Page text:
Although it has been more than a decade since the seminal study by Weisberg et al. [4] describing the infiltration of macrophages in adipose tissue, there are still many questions which remain to be answered [4]. For instance, elucidation of the origin of ATMs in lean and obese conditions could benefit present understanding of the root cause of macrophage induced pathogenesis in adipose tissue. Are the pathological macrophages ordinarily resident in adipose tissue, or recruited by certain external cues? A plethora of animal and human studies have been performed in the last decade to unravel the mystery of metabolic dysregulation in adipose tissue. A new and promising explanation is the switching of macrophages within adipose tissue.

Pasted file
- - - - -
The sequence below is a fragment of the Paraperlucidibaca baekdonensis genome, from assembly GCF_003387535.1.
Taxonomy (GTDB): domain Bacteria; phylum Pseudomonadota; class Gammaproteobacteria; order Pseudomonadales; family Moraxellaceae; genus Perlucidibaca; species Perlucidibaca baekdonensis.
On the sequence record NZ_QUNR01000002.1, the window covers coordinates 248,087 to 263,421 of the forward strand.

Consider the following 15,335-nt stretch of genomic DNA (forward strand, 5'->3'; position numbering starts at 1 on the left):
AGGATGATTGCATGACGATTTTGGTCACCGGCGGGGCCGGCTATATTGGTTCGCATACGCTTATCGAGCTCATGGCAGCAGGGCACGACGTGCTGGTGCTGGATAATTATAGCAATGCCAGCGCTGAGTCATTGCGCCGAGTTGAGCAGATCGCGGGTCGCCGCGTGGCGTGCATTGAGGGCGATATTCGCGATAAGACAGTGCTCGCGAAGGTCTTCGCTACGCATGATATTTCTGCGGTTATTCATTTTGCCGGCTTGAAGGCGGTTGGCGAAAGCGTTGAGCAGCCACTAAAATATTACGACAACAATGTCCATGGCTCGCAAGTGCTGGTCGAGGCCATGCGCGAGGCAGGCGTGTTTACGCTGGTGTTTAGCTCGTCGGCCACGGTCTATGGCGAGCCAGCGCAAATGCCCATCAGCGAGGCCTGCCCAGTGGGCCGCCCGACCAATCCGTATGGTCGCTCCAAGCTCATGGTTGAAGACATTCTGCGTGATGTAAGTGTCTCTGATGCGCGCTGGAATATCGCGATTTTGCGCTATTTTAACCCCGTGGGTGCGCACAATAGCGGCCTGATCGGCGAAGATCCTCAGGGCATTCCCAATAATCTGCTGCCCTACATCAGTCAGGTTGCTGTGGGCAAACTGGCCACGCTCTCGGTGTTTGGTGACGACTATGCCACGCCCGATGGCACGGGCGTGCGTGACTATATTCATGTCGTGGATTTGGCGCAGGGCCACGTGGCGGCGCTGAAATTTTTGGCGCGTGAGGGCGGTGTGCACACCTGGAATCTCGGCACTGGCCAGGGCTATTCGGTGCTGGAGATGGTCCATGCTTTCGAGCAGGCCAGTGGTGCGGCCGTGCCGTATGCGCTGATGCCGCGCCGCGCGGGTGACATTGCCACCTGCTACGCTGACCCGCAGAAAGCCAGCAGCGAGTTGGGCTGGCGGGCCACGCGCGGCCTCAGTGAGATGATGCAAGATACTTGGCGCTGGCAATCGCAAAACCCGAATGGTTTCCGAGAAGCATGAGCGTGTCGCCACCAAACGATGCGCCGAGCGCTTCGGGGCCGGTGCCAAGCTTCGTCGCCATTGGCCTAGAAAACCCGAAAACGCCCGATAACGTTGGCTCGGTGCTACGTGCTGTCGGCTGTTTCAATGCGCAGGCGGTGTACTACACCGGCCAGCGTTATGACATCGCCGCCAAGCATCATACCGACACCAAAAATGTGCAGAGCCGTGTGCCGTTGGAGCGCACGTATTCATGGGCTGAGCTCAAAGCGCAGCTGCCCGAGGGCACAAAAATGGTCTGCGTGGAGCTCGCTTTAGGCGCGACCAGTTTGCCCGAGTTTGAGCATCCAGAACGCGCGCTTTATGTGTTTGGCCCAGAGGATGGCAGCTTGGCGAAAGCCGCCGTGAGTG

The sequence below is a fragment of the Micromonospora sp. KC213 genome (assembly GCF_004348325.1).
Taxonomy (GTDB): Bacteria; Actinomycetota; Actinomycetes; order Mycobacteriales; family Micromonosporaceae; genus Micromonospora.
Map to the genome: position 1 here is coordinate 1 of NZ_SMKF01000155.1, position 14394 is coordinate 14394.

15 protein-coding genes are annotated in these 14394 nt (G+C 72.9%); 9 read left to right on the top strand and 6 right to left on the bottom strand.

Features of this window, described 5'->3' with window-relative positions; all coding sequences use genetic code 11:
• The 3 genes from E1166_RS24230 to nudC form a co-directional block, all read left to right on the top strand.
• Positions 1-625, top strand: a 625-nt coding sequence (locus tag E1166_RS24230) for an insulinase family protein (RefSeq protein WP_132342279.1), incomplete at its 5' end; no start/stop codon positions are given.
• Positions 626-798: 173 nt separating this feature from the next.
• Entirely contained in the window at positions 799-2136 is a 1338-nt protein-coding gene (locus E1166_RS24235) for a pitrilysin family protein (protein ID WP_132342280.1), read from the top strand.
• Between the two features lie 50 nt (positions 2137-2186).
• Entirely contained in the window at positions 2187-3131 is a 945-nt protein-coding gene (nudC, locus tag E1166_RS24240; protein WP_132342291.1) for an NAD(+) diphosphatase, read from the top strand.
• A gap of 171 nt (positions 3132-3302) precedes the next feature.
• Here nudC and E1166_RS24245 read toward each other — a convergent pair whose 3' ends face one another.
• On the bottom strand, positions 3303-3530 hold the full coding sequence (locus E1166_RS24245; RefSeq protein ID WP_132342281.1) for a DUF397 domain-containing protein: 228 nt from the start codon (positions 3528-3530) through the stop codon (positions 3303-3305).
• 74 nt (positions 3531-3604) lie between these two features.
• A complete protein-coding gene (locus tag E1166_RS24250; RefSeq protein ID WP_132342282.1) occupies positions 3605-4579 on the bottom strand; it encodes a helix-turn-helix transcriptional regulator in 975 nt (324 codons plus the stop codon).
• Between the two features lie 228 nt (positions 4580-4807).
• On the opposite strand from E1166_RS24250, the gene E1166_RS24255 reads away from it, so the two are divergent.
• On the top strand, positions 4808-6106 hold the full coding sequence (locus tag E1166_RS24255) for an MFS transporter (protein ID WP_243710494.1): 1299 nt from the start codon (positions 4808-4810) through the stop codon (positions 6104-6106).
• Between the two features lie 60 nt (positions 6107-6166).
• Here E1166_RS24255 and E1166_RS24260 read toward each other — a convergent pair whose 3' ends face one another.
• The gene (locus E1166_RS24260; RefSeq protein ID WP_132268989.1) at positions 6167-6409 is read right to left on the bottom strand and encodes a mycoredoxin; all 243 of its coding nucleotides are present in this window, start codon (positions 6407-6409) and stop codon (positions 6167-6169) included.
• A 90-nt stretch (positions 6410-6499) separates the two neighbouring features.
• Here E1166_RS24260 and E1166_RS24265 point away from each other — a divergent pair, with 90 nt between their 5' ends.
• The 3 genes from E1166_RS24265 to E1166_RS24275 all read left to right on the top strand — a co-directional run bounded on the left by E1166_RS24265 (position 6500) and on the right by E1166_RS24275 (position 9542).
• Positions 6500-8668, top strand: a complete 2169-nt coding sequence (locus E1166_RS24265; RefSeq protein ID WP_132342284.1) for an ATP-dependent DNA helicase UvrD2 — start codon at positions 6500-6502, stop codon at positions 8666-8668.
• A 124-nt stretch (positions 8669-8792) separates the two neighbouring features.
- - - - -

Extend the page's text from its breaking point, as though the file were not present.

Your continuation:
The phenomenon of macrophage switching is regulated by various endogenous molecules such as RBP4 proteins and exogenous dietary components. For example, Omega-3 PUFA drives the cellular phenotype towards M2 ATMs [5,6]. Resolvin 1 (DHA derived lipid mediators) reduces ATM accumulation, and induces a shift towards M2 polarization in obese mice [6,7]. Macrophage recruitment and switching are also influenced by other immune cells. T-regulatory cells promote M2 polarization by secreting anti-inflammatory mediators [8,9] CD8+ T cells contribute in recruitment and differentiation of ATMs [10]. Eosinophils contributes to M2 polarization [11-13], while neutrophils and mast cells in obese conditions are associated with inflammation possibly ATM recruitment [6]. Macrophage infiltration increase lipolysis in WAT and impairs the liver’s carbohydrate and lipid metabolism in several ways [14]. A recent cohort study with 65 subjects demonstrated that non-classical monocytes are positively associated with ATM lipid content [15].